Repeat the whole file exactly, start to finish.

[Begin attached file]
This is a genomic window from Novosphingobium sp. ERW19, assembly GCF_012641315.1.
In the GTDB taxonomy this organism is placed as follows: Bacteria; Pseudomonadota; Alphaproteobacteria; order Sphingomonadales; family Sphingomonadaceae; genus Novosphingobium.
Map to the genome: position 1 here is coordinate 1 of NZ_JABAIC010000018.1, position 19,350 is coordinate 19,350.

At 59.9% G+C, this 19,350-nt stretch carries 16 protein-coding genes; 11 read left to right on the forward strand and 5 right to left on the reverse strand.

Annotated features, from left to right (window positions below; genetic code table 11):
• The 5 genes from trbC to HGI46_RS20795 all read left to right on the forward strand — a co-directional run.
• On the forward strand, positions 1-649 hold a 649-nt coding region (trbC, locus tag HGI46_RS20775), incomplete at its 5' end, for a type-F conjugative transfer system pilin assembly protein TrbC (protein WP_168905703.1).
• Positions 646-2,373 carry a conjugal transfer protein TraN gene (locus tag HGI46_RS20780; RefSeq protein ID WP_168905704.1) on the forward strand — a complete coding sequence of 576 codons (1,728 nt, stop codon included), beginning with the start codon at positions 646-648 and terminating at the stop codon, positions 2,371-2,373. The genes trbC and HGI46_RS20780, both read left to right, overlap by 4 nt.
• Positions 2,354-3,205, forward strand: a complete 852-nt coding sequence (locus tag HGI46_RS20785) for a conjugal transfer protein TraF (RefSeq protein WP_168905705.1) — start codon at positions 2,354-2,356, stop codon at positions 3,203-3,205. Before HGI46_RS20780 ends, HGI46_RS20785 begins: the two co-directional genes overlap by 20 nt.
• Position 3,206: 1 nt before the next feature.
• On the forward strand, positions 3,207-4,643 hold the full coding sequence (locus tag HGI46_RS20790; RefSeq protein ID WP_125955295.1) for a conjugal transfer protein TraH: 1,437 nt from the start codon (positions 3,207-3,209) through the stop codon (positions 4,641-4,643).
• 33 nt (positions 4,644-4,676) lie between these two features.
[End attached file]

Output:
This is a genomic window from Novosphingobium sp. ERW19, assembly GCF_012641315.1.
In the GTDB taxonomy this organism is placed as follows: Bacteria; Pseudomonadota; Alphaproteobacteria; order Sphingomonadales; family Sphingomonadaceae; genus Novosphingobium.
Map to the genome: position 1 here is coordinate 1 of NZ_JABAIC010000018.1, position 19,350 is coordinate 19,350.

At 59.9% G+C, this 19,350-nt stretch carries 16 protein-coding genes; 11 read left to right on the forward strand and 5 right to left on the reverse strand.

Annotated features, from left to right (window positions below; genetic code table 11):
• The 5 genes from trbC to HGI46_RS20795 all read left to right on the forward strand — a co-directional run.
• On the forward strand, positions 1-649 hold a 649-nt coding region (trbC, locus tag HGI46_RS20775), incomplete at its 5' end, for a type-F conjugative transfer system pilin assembly protein TrbC (protein WP_168905703.1).
• Positions 646-2,373 carry a conjugal transfer protein TraN gene (locus tag HGI46_RS20780; RefSeq protein ID WP_168905704.1) on the forward strand — a complete coding sequence of 576 codons (1,728 nt, stop codon included), beginning with the start codon at positions 646-648 and terminating at the stop codon, positions 2,371-2,373. The genes trbC and HGI46_RS20780, both read left to right, overlap by 4 nt.
• Positions 2,354-3,205, forward strand: a complete 852-nt coding sequence (locus tag HGI46_RS20785) for a conjugal transfer protein TraF (RefSeq protein WP_168905705.1) — start codon at positions 2,354-2,356, stop codon at positions 3,203-3,205. Before HGI46_RS20780 ends, HGI46_RS20785 begins: the two co-directional genes overlap by 20 nt.
• Position 3,206: 1 nt before the next feature.
• On the forward strand, positions 3,207-4,643 hold the full coding sequence (locus tag HGI46_RS20790; RefSeq protein ID WP_125955295.1) for a conjugal transfer protein TraH: 1,437 nt from the start codon (positions 3,207-3,209) through the stop codon (positions 4,641-4,643).
• 33 nt (positions 4,644-4,676) lie between these two features.